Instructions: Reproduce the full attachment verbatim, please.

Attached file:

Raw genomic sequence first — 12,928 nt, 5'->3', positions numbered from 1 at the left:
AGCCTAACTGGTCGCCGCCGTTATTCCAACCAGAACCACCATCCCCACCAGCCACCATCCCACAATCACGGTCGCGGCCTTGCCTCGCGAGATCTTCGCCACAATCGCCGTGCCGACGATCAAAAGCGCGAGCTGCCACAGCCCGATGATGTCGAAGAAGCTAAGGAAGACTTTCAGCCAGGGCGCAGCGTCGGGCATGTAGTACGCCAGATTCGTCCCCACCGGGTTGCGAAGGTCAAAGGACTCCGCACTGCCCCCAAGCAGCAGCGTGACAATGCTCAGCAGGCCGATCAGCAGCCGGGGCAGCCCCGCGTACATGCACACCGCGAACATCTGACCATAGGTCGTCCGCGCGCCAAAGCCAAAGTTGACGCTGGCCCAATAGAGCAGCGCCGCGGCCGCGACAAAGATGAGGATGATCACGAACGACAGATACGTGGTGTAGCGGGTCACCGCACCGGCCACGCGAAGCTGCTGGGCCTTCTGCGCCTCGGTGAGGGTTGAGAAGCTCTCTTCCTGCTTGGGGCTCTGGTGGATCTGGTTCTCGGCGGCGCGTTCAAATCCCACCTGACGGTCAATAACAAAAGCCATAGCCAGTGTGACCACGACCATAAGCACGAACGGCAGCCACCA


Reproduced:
Raw genomic sequence first — 12,928 nt, 5'->3', positions numbered from 1 at the left:
AGCCTAACTGGTCGCCGCCGTTATTCCAACCAGAACCACCATCCCCACCAGCCACCATCCCACAATCACGGTCGCGGCCTTGCCTCGCGAGATCTTCGCCACAATCGCCGTGCCGACGATCAAAAGCGCGAGCTGCCACAGCCCGATGATGTCGAAGAAGCTAAGGAAGACTTTCAGCCAGGGCGCAGCGTCGGGCATGTAGTACGCCAGATTCGTCCCCACCGGGTTGCGAAGGTCAAAGGACTCCGCACTGCCCCCAAGCAGCAGCGTGACAATGCTCAGCAGGCCGATCAGCAGCCGGGGCAGCCCCGCGTACATGCACACCGCGAACATCTGACCATAGGTCGTCCGCGCGCCAAAGCCAAAGTTGACGCTGGCCCAATAGAGCAGCGCCGCGGCCGCGACAAAGATGAGGATGATCACGAACGACAGATACGTGGTGTAGCGGGTCACCGCACCGGCCACGCGAAGCTGCTGGGCCTTCTGCGCCTCGGTGAGGGTTGAGAAGCTCTCTTCCTGCTTGGGGCTCTGGTGGATCTGGTTCTCGGCGGCGCGTTCAAATCCCACCTGACGGTCAATAACAAAAGCCATAGCCAGTGTGACCACGACCATAAGCACGAACGGCAGCCACCA